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The protection and preservation of historic centres is one of the most complex and controversial tasks within the management of contemporary cities. Runyu has highlighted the case of Regensburg, one of the most traditional villages in the region of Bavaria and one of the few settlements that preserved its medieval legacy almost intact during the bombings of World War II.

Urban conservation, as Runyu mentions, is divided into different instances, which range from the national level to local management policies. However, the status of Regensburg as a World Heritage Site (WHS) also implies surveillance by international organizations such as UNESCO, which is responsible for ensuring the comprehensive conservation of sites that are part of that classification. This issue brings with it several benefits, which range from the establishment of greater control and supervision regarding the maintenance of historic buildings and urban spaces, to the opportunity to obtain a greater tourist influx and international promotion (Nasser, 2003).

Image 1: Density of World Heritage Sites in European countries (sites per thousands of km2)

However, being part of the WHS list can also mean greater limitations for the construction of new buildings or the modification of public space (Wang, 2011). Cases like the Historic Centre of Vienna, which was recently added to the list of Heritage in Danger by UNESCO, are examples of the fact that contemporary developments must involve an adequate management of heritage, seeking a balance between innovation and conservation of the existing heritage.

Image 2: Render of Heumarkt development. The height of this project has put the Vienna Historic Centre into the list of World Heritage in Danger.
References:

Block, I. (2017). Isay Weinfeld high-rise puts Vienna UNESCO world heritage site under threat. Available at: https://www.dezeen.com/2017/11/22/isay-weinfeld-vienna-tower-luxury-apartments-hotel-unesco-world-heritage-danger-list/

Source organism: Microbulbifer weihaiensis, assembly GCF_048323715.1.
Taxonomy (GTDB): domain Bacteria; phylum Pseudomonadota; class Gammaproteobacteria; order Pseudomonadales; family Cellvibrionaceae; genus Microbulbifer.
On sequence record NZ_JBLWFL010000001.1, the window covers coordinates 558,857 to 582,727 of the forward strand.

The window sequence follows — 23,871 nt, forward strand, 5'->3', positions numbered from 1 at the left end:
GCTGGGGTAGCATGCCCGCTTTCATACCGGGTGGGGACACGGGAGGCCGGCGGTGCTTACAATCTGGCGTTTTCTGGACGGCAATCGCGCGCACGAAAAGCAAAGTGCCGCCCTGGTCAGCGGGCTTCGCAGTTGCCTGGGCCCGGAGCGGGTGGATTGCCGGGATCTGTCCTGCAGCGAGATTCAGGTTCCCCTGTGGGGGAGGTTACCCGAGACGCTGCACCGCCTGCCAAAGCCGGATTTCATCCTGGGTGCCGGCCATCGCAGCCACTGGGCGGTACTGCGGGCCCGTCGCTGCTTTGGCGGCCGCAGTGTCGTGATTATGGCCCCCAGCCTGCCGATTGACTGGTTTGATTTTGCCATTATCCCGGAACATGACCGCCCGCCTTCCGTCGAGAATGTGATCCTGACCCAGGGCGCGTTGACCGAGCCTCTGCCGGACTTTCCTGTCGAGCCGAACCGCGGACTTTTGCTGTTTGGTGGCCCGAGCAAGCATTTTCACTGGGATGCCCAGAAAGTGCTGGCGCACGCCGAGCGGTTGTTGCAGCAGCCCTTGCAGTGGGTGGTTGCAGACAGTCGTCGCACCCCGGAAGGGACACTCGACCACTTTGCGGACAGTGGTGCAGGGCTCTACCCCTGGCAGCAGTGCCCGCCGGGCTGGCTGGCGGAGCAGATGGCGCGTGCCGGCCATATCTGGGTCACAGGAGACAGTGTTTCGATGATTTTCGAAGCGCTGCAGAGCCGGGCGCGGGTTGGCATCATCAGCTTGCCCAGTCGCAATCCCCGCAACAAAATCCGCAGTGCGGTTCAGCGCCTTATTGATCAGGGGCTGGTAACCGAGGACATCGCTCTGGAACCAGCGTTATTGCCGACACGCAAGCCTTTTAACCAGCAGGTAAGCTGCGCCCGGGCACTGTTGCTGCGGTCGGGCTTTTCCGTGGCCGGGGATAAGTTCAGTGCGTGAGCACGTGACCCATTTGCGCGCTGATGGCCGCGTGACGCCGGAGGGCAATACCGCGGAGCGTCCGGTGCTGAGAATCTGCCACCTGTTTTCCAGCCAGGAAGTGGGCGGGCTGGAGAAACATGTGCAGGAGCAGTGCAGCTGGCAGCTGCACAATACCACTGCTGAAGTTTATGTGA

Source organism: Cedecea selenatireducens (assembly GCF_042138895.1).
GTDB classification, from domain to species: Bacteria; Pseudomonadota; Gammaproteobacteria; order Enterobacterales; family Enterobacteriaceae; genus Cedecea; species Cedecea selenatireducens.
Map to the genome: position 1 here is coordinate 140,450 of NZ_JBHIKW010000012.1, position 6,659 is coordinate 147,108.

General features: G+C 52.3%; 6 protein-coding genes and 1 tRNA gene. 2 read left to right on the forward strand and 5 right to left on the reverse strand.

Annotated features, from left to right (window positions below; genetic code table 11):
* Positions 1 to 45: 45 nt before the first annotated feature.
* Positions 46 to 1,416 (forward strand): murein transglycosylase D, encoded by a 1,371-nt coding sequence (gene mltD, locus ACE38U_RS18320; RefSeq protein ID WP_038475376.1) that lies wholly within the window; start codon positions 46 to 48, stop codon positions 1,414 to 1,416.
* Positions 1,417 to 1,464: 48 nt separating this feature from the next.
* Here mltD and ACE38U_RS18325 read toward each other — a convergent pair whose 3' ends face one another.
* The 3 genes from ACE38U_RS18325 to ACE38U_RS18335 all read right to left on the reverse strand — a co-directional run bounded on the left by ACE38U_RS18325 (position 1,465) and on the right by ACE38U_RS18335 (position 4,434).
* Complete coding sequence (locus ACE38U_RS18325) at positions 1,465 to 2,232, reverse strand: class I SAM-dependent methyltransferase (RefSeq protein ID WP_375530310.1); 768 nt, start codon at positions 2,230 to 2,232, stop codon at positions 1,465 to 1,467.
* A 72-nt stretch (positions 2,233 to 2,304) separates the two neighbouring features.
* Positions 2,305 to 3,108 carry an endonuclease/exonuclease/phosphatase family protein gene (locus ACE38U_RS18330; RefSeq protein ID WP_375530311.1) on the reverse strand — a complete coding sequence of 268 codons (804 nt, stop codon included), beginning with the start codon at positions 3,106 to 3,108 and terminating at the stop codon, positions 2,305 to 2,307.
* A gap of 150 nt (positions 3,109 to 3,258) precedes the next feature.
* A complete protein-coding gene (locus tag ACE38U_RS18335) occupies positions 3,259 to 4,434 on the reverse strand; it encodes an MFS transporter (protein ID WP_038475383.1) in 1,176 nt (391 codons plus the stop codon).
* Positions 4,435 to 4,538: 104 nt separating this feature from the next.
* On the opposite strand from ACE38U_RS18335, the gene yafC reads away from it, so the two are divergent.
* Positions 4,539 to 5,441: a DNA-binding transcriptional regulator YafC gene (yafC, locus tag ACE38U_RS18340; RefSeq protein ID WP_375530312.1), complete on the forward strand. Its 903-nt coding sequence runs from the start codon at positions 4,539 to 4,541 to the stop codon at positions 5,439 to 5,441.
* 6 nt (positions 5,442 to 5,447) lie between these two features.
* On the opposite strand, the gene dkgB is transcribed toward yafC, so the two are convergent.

Nasser, N. (2003). Planning for urban heritage places: Reconciling conservation, tourism, and sustainable development. Journal of Planning Literature, 17 (4), 467-479.

UNESCO (2018). Historic Centre of Vienna. Available at: https://whc.unesco.org/en/list/1033

UNESCO (2018). List of World Heritage in Danger. Available at: https://whc.unesco.org/en/danger/

UNESCO (2018). World Heritage List. Available at: https://whc.unesco.org/en/list/

Wang, J. (2011). Problems and solutions in the protection of historical urban areas. Frontiers of Architectural Research, 1, 40–43.

World Heritage Regensburg (2018). Restoration and Development. Available at: https://www.regensburg.de/unesco-world-heritage/world-heritage-site/restoration-and-development

List of images:

Feature image: https://www.flickr.com/photos/17680066@N04/7759648846/

Image 1: https://commons.wikimedia.org/wiki/File:Europe_-_density_of_UNESCO_sites.png

Image 2: https://www.dezeen.com/2017/11/22/isay-weinfeld-vienna-tower-luxury-apartments-hotel-unesco-world-heritage-danger-list/

 

School of Architecture
Planning and Landscape
Newcastle upon Tyne
Tyne and Wear, NE1 7RU

Tel: 0191 208 6509

Email: nicola.rutherford@ncl.ac.uk


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